Cenovus’s Judy Fairburn says the oil industry is focusing on alleviating climate change.
Judy Fairburn, the executive adviser of Alberta-based Cenovus Energy Inc., offered a surprising perspective of the petroleum industry at the 65th Canadian Chemical Engineering Conference, held October 4-7 at the Calgary Telus Convention Centre. “The oil sands has changed its mindset,” said Fairburn, whose opening plenary lecture was titled Innovating Innovation. “We know that climate change is the elephant in the room. We know that people ultimately don’t like our product — oil — and we have to fix that,” said Fairburn, who is chair of the Shareholder Steering Committee of Canada’s Oil Sands Innovation Alliance (COSIA). “Climate change is one of the greatest global challenges of our time,” added Fairburn, who also serves on the Strategy Steering Group for the CAPP Integrated Oil Sands CEO Council.
The oil industry is responsible for the majority of global greenhouse gas (GHG) emissions — the cause of climate change. Although “eliminating GHGs is a really complex problem,” the ultimate objective for the industry is “zero — yes zero — emissions from our oil,” Fairburn told delegates at the conference, themed “Shaping Energy Technology for the Future.” But the solution isn’t the elimination of petroleum, said Fairburn, who has an MSc in chemical engineering and an MBA. Rather, the challenge is preventing emissions from entering the atmosphere. If chemical engineers need motivation beyond helping slow climate change, there is the US $20 million NRG COSIA Carbon XPRIZE, announced at the end of September, to be awarded for technologies that convert CO2 emissions into valuable products. “We can’t throw up our hands and give up,” Fairburn said.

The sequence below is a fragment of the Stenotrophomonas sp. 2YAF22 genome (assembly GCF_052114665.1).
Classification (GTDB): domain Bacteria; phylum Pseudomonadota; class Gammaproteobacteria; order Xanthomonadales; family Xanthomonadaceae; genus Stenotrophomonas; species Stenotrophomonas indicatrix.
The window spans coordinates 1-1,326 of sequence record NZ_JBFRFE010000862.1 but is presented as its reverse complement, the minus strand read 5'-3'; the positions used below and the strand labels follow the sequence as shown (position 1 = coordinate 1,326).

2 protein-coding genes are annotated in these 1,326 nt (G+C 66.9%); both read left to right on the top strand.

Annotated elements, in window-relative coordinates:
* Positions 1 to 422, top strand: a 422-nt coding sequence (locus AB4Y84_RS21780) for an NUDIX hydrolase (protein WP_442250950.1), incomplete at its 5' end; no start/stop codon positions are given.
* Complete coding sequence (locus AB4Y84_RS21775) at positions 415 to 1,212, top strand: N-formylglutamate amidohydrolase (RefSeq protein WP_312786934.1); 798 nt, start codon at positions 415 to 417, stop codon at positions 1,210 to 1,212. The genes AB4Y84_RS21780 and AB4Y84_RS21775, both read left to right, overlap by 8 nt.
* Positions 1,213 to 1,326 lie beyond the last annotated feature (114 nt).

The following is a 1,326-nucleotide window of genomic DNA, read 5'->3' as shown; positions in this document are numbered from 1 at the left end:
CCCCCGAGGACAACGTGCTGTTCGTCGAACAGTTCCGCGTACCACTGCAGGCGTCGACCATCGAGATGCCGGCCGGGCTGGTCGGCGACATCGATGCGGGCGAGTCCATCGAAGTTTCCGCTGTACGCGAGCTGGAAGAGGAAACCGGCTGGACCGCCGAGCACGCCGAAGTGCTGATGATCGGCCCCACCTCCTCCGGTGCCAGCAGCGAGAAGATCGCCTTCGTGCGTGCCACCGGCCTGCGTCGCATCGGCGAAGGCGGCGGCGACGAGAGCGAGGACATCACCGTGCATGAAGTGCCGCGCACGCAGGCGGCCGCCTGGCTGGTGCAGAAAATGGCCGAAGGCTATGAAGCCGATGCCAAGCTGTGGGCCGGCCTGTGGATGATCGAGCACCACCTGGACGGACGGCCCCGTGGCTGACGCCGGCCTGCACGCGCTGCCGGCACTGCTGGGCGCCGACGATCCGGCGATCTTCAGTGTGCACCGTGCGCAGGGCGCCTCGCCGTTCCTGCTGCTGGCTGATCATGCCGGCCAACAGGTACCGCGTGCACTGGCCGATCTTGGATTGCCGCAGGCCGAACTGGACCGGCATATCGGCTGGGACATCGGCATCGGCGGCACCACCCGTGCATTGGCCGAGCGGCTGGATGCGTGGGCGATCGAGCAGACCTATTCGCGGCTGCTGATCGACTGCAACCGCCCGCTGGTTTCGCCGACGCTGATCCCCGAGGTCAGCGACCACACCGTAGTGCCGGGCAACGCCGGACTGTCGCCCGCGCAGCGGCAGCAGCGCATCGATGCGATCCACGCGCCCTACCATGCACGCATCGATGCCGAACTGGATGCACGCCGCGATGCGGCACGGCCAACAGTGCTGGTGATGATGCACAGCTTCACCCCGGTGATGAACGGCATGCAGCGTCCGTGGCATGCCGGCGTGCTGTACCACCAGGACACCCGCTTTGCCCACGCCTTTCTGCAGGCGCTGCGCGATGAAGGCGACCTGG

Other plenary speakers at the four-day conference, which attracted more than 1,000 delegates from 27 countries, included James Tour of Rice University in Texas, the R.S. Jane Memorial Award lecturer James Piret, FCIC, of the University of British Columbia, and Tom Stanley, of General Electric Company in the United States. The conference also heard six CSChE Award lectures, numerous keynote speakers and a host of talks ranging from thermochemical conversion processes to carbon capture and storage and process safety. The student conference program was packed. Events included the Graduate Student Poster Competition, the popular three-minute poster competition, the Robert G. Auld and Reg Friesen competitions and career development workshops, topped off with a banquet at Calgary’s famous Heritage Park Historical Village.
Young delegates whooped it up at the 65th Canadian Chemical Engineering Conference student banquet, held at historical Heritage Park.